Friday, May 26, 2017

Does Your Partner’s Gender Affect Your Art?

Some time ago I asked online how people felt gender roles played into the amount of support shown for their artistic endeavors. The question came from some anecdotes by other writers and the different ways their partners encouraged and helped them. Or didn’t.

One of the things I’ve noticed is how much emphasis men tend to put on finances. Even when they’re saying, “I don’t write for the money!” it’s obviously on their mind. Women can share this sentiment, but typically in a very pragmatic sense. “Stop pirating my books! I need to pay the light bill!”

Men are more likely to ask me how much I make from my artwork and writing. They are more likely to ask why I’m doing it when I reveal that I’m not getting a profit from a project (like the literary journal I ran for five years). They are also more likely to worry about being successful in a monetary sense, or ostentatiously reject the importance success in a monetary sense. Many guys will be the first to say they will feel like failures if they’re not making enough money period where women are more likely to evaluate their credibility via other means. Men, it seems to be agreed, feel an intense pressure to be business savvy.

This has two outcomes. I find that male writers tend to be more polar in their success. They tend to push themselves harder and end up with more to show… or they quit completely.
There are far, far more female novelists than male. For one thing, men tend to be drawn towards screenwriting over books, it seems. I imagine this is possibly because of the higher rewards, also possibly because men tend to be more visual. But I also have noted, anecdotally, that male peers are more likely to disappear off the face of the earth. They are also more likely to go balls to the wall, submit, publish, and self-promote in a speedier and more aggressive time-frame. Women are more likely to grow slowly and keep at it. They are more likely to continue their career for many years despite not yielding huge rewards.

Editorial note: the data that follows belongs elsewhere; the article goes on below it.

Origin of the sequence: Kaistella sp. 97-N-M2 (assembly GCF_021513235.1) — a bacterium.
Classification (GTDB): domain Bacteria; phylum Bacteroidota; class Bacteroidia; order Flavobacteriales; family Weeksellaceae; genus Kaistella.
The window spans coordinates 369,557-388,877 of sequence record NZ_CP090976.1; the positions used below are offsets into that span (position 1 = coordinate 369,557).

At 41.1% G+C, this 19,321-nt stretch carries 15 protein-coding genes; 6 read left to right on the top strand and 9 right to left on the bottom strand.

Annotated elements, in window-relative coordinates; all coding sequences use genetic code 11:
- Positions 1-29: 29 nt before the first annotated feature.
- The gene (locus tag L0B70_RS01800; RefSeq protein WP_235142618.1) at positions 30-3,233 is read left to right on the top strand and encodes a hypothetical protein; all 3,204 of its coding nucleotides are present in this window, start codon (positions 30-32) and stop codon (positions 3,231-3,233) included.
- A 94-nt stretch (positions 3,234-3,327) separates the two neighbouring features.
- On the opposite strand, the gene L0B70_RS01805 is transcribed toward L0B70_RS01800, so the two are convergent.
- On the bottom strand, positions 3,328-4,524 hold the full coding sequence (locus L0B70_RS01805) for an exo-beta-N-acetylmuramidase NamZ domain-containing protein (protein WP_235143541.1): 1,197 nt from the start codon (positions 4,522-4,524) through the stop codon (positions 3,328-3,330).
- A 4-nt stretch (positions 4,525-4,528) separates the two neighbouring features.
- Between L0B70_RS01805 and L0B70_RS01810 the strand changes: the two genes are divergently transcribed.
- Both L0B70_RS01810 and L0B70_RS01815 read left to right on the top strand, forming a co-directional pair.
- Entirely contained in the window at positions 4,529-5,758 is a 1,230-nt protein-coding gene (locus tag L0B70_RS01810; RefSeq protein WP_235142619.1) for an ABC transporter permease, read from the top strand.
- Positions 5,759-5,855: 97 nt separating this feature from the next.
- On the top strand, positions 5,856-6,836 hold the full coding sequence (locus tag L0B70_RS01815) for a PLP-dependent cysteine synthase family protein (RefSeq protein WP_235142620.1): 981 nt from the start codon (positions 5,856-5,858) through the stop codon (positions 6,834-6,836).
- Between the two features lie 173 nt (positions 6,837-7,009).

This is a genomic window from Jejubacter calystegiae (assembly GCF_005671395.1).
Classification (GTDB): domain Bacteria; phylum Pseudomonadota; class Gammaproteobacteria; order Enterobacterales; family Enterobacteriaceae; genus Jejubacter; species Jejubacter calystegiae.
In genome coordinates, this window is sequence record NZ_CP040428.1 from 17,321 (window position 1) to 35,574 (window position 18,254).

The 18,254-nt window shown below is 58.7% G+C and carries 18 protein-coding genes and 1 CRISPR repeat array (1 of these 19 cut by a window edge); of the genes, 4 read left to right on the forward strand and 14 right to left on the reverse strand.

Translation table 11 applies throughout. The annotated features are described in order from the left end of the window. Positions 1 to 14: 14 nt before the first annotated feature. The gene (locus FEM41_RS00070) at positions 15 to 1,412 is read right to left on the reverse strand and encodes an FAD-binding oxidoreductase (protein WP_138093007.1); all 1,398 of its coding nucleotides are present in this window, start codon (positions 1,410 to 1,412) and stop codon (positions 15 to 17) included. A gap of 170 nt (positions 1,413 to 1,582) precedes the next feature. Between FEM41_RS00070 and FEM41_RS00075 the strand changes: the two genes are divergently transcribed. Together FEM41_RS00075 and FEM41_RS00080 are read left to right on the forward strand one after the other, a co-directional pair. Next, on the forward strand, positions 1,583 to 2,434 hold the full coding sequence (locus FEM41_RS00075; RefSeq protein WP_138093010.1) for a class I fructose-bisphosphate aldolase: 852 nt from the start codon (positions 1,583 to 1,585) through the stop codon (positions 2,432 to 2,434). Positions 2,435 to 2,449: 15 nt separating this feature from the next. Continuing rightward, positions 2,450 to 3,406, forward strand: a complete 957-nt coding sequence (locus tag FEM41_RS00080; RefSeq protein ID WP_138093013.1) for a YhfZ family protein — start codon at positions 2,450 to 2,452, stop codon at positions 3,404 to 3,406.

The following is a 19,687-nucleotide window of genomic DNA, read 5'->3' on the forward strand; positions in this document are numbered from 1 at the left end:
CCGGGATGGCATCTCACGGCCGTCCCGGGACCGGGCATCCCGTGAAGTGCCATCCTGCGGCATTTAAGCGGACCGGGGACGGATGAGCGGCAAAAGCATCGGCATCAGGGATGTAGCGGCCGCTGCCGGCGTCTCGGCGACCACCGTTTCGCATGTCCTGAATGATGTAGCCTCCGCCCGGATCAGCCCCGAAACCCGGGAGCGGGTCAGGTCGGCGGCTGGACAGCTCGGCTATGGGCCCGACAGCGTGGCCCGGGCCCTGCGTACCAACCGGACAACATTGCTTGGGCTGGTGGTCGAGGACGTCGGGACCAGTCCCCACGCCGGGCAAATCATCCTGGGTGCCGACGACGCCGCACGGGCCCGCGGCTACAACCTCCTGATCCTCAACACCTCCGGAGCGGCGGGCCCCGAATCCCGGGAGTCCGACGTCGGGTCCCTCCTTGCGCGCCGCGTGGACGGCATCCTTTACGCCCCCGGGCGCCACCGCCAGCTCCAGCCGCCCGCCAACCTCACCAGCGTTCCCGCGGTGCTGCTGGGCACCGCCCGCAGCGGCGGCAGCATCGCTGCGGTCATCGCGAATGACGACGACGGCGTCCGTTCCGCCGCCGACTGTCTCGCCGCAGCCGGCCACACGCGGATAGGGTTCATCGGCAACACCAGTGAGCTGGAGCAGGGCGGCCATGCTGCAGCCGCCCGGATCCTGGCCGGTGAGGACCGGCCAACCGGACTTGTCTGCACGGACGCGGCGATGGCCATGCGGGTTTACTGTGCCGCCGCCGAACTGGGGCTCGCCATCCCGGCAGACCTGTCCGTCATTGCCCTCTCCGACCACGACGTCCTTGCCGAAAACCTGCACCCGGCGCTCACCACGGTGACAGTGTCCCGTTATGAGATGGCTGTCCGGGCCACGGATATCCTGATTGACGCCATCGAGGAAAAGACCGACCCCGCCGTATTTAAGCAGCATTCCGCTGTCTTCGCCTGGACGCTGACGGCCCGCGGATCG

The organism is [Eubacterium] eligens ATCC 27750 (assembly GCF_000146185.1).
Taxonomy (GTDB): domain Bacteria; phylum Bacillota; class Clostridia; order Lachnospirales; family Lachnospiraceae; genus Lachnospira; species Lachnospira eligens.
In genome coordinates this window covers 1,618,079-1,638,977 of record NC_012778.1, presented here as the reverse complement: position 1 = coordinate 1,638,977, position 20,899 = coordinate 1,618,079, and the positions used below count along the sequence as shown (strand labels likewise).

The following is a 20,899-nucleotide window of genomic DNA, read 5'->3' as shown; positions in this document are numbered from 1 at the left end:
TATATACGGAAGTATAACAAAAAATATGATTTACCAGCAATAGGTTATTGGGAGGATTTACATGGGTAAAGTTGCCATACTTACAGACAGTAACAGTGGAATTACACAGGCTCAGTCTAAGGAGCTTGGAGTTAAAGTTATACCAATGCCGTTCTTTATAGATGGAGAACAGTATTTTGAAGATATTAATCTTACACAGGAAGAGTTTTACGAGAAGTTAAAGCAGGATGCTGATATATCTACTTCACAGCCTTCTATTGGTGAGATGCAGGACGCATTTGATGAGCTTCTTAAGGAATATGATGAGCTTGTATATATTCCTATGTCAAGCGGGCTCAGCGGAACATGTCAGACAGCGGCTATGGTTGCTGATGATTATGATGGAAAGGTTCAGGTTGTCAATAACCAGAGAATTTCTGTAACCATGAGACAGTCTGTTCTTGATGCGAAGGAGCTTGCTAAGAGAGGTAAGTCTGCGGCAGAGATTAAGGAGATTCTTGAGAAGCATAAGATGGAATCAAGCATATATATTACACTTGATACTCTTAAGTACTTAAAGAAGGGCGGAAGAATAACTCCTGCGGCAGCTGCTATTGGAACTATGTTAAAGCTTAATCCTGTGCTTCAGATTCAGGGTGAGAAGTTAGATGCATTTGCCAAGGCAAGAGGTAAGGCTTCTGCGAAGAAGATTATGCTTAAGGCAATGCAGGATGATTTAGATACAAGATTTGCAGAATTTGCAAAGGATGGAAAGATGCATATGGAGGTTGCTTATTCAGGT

These are all generalizations, of course, nothing you can count on. But it does beg the question of how much gender plays a role in your morale. I started to hear stories from men who were mostly worried about how their writing career couldn’t sustain a family, what would they do if they couldn’t make it? Male writers seemed to be on their own, not considering the possibility their wife could do the heavy lifting financially.

When I wrote about a woman who didn’t like her boyfriend’s work, I received a response from an older man who suggested she should just break up with him. The blog described her confusion about how to handle his decision to pursue his dreams when he wasn’t that good of a cartoonist. He had some savings, they were completely financially independent of each other, and he was going to really try to make it work. My thoughts were that she should be supportive as long as he’s not screwing himself or her over. My older reader’s were that she shouldn’t waste her time with him.

How would it be if the genders were reversed? How many men (or women) would tell a guy to break up with a girl who decided to become a starving artist instead of an accountant?

Funnily enough, my Facebook post on gender roles did not illicit this complaint on financial support at all. All the male writers who responded interpreted it as a question of gender roles in the home, talking about how equal their household chores were, while all the female writers knew exactly what I actually meant.